As part of the deal, AOL is obliged to add compatibility for screen reading software into AOL 6.0. Currently America Online’s
signup software runs on its own
dial-up networking platform, which doesn’t allow blind Internet users
installing the software to read a Web page’s content.
Curtis Chong, NFB director of technology, said AOL was the only Internet
service provider the organization filed a complaint against.
“The main reason we picked AOL was because of the nature of their
software,” Chong said. “As long as people use Windows dial-up networking,
the screen reader software can be used. We use EarthLink Inc.
we use Juno Online Inc.
we use the MSN Internet
, but we couldn’t use America Online. AOL is set up
such that its dial-up client won’t let anything access it.”
According to the agreement announced Wednesday, AOL will continue its efforts
to ensure that AOL 6.0 is compatible with screen reader assisting
technology, which makes it accessible to users that are blind or have
AOL plans to release the new version this fall. Setting up compatibility
with screen reader software should not pose a major inconvenience or delay
in shipping AOL 6.0, Chong said.
Barry Schuler, AOL Interactive Services Group president, said the ISP is
committed to changing its signup software and Web content to meet the needs
of all its customers.
“We are committed to meeting the specialized needs of AOL’s increasingly
diverse membership,” Schuler said. “Executing our existing plans for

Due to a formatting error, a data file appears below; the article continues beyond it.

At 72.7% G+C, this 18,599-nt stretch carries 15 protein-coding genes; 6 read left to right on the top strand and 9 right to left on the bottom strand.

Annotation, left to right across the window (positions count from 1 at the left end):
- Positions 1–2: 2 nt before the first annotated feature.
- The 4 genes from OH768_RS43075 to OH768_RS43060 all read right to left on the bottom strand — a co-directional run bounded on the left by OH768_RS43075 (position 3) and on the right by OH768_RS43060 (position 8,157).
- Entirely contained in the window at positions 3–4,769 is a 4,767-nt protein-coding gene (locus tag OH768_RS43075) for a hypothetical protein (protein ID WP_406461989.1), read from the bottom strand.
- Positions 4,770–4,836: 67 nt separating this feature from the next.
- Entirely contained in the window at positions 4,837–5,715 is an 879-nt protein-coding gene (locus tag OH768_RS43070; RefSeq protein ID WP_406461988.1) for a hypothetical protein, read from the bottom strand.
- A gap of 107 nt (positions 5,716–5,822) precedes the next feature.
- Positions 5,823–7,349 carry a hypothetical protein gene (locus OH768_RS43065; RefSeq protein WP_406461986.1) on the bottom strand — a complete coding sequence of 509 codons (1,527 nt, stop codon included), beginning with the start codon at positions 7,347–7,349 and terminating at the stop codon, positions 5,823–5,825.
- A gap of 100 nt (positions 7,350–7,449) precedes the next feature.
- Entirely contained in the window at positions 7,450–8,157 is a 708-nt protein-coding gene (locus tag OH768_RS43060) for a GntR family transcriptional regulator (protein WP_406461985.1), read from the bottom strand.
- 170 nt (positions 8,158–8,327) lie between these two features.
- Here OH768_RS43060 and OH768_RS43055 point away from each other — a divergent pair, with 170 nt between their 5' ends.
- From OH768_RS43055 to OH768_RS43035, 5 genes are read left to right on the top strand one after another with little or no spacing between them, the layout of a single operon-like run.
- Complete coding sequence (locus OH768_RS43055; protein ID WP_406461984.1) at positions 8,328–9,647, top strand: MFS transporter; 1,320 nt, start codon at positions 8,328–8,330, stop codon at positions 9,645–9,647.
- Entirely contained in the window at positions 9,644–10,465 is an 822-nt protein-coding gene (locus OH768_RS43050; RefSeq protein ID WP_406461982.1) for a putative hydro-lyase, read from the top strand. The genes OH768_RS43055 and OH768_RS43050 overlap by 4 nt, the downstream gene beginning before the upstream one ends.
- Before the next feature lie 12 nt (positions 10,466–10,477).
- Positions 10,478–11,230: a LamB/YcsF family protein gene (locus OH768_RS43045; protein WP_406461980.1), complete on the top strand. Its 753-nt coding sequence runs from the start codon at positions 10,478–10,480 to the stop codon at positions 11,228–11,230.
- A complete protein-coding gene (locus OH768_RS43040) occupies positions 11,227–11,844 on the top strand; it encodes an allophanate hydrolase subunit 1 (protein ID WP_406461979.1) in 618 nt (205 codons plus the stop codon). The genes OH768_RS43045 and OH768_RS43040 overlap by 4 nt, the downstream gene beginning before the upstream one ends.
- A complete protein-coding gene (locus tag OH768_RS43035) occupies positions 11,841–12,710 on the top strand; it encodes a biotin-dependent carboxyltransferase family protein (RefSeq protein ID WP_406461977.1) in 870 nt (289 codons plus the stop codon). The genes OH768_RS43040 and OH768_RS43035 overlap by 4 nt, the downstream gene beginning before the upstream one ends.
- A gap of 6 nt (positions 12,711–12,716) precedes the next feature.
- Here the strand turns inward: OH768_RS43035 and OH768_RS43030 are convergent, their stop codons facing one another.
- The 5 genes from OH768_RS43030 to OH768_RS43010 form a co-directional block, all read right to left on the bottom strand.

integrating screen reader and other technologies for our disabled members
is a part of that commitment.”
“We are pleased to have had the opportunity to detail our accessibility
plans to the NFB and appreciate the insight and support we received from
them, and other organizations, in crafting our new accessibility policy,”
Schuler added.”We look forward to continuing our dialogue with the disabled
community, and with anyone else who is dedicated to making this new medium
accessible to all consumers.”
Daniel Goldstein, partner at Brown, Goldstein and Levy, LLT, and lead
lawyer in the NFB’s complaint against AOL, said his clients are committed
to keeping the issue out of court.
“In the agreement, we retain the right to renew our claim if AOL doesn’t
hold up to their side of the agreement, but I don’t see that happening,”
Goldstein said. “There can always be technological glitches when dealing
with software, and we will work closely with AOL to reach an agreement.”
Goldstein said the agreement is a wake-up call for other ISPs that are not
doing their best to incorporate accessibility functions into their Web
“We think that most ISPs were aware of the complaint, and hope they will
take note,” Goldstein said.